Brussels, 28 March 2017 - Renewed commitment to the European project, support for the Digital Single Market, subsidiarity, proportionality, diversity, recognition of the co-operative banks peculiarities, the need of continuous cost-benefits analysis and a simplified approach to avoid disproportionate implementation costs, were among the policy recommendations discussed today at the 7th Convention on Co-operative Banks in Brussels that gathered about 150 European and international policy makers, regulators, supervisors, academics and co-operative bankers. The event, organized on a biennial basis by the European Association of Co-operative Banks (EACB), is a landmark appointment that serves as platform for discussion to foster new thinking on the sector.
Focused on the theme, ”Co-operative banks: looking ahead to drive societal and economic growth”, the event has illustrated the strategies of co-operative banks adapting to regulatory and technological developments with a keen proposition to remain key actors in their local communities. To that purpose, 10 recommendations were listed by the EACB in the “Co-operative Banks Declaration: the way forward” released today.
Views and Expectations
1. As key actors at local level with 4.050 regional banks in Europe, co-operative banks are major players in the EMU and European Banking Union.
2. Co-operative banks are strongly committed to the European project and its values (i.e. democracy and solidarity) that we support since the foundation. Thus we welcome the initiatives of the European Parliament, the EU Council and the EU Commission, with its White Paper, to launch a debate on the “Future of Europe”. We encourage and look forward to the further thematic papers and next steps.
3. In the reflection of the future of Europe, we emphasize the importance of the subsidiarity and proportionality principles in the EU decision making process - in line with the co-operative banks model. Operating with a bottom up approach in decentralised networks, co-operative banks are accountable to local members and committed to local presence.
4. The principle of diversity is also key. Diversity lowers the risk of market disruption. Therefore the construction of Europe shall reach the right balance between more harmonisation and market purpose or needs. Normalisation is not a goal per se.
5. Policy makers shall carefully consider the adverse effect of one-size-fits all approach towards the banking sector. Too much emphasis on standardization in areas of business models, governance and scale - as well as consolidation of the sector - may lead to marginalisation of co-operative banking institutions with adverse and threatening effects on eco diversity, with detrimental impact on competition and stability, but also exclusion of certain customer and economic segments of society.
6. We call regulators to reflect the particularities of the co-operative banking model and its governance in the EU and international regulations. Moreover when implementing Basel Committee’s reforms and other international regulatory initiatives EU decision makers shall remain mindful of the specificities and strengths of EU retail banks and markets, in order to avoid distortions to competition and negative impact on EU financial stability and growth.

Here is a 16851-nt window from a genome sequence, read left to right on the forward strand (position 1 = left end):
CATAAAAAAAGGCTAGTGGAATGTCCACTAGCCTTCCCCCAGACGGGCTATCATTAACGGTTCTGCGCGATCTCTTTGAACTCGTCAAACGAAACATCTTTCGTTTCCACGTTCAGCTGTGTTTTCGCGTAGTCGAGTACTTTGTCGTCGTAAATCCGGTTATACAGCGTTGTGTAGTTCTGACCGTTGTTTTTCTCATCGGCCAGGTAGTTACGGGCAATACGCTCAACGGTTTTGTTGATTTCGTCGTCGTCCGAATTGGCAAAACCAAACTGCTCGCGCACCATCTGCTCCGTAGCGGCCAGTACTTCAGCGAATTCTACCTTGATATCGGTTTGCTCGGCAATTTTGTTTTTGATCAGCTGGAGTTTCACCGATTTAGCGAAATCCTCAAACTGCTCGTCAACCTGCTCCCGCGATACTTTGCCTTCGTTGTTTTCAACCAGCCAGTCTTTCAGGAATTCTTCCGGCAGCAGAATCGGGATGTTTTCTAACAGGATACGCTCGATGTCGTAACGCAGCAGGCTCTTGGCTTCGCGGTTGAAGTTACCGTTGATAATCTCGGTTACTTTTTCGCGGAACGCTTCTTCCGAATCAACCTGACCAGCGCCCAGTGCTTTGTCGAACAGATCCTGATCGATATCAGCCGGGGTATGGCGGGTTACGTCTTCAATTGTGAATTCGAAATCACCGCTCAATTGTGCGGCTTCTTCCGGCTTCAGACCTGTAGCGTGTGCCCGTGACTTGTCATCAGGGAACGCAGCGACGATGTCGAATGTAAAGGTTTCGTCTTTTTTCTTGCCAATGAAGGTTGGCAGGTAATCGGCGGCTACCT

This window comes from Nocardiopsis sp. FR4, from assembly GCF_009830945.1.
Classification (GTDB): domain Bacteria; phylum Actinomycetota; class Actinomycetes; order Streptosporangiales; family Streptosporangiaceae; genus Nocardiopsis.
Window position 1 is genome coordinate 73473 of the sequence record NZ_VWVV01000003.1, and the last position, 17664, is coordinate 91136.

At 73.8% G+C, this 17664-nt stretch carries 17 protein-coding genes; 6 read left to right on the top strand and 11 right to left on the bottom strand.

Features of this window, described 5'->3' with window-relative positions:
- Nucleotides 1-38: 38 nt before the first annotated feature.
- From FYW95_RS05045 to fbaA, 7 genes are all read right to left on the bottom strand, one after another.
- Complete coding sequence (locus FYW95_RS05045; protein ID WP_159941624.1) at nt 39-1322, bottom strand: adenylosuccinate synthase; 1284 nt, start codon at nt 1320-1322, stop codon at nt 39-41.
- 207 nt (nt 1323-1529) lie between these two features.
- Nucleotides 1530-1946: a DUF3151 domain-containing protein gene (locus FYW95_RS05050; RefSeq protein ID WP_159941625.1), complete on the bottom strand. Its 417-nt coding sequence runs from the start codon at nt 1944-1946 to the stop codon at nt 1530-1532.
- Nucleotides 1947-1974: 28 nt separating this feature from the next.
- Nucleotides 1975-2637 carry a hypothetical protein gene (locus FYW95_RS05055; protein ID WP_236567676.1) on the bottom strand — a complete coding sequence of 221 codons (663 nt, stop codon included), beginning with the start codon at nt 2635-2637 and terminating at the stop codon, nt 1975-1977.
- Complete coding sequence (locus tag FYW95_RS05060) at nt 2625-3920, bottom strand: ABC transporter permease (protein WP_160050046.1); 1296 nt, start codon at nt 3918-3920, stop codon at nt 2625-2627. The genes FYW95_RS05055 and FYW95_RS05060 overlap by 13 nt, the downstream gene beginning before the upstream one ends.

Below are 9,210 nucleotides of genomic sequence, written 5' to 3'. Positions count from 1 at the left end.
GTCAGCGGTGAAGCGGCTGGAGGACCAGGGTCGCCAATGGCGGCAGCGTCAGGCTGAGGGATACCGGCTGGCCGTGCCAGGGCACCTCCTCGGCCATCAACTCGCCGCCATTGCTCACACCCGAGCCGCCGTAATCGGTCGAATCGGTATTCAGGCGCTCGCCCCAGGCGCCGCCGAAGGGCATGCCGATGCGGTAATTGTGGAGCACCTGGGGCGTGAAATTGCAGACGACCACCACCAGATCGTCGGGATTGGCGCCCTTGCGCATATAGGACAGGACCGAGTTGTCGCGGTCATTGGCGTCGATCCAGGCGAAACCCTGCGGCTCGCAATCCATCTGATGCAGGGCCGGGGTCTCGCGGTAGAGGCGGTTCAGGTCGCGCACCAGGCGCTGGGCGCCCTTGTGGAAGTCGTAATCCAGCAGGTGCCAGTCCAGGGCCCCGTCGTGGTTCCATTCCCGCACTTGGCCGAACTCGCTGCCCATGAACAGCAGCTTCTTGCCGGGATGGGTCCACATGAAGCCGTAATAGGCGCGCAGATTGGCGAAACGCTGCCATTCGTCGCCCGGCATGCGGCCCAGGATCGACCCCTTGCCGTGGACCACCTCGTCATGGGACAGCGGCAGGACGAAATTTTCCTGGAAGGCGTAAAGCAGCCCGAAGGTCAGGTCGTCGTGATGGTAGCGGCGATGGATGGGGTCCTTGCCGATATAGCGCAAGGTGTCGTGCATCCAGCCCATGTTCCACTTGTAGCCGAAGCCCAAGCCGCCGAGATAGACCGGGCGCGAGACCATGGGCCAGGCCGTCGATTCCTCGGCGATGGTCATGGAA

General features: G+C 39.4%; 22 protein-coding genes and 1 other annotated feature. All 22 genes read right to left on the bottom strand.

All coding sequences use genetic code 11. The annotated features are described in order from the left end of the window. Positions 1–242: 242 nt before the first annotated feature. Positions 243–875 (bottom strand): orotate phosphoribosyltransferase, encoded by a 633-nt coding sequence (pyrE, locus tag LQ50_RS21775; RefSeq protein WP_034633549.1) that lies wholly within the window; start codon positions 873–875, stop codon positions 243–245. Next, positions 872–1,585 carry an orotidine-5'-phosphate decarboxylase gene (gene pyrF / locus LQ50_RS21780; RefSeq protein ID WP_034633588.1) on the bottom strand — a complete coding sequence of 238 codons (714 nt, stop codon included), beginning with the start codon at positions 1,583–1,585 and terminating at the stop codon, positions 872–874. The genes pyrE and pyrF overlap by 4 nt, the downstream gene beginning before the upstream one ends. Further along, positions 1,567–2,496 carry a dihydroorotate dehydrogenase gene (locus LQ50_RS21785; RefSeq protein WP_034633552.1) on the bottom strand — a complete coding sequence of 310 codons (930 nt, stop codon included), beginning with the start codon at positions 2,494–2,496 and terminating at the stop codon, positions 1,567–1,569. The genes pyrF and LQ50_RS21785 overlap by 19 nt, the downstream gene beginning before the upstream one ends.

7. In the context of the Banking Union, the role played and benefits produced by the solid and strong Institutional Protection Schemes and solidarity mechanisms of co-operative banks must remain central. In the Single Resolution Mechanisms, recovery and resolution tools should remain mindful of the different legal and ownership structures.
8. Co-operative banks call for thorough cost-benefit analysis for quantifying the cumulative impact of regulatory initiatives on co-operative banks. Quantitative impact on real economy and end-user such as consumer and SMEs shall also be included. If regulation leads to reduced local presence and communities unserved by co-operative banks, with shadow societal effect and broad economic costs, that shall be seriously taken into account. Moreover, we recommend a continuous ex post assessment via retrospective cost-benefit analysis.
9. The growing complexity of the current regulatory landscape and its continued motion lead to disproportionate implementation and compliance costs. Paradoxically, rising regulatory costs are complicating the internal capital generation capacity of co-operative banks, since they heavily rely on retained surpluses. (2) Thus co-operative banks ask for a simplified approach that takes into account the nature, risk profile and scale of operations of the institutions including their human and IT resources.
10. Co-operative banks embrace technological innovation and support the Digital Single Market. They are re-designing their proximity models making use of the opportunities offered by digitalisation while putting members and customers and their economic and social empowerment first. In order to support the digital transformation we believe that the regulatory environment, with a view to issues mentioned above, plays an important role, and that – in particular for customer data - a levelplaying field with other digital financial services providers is necessary.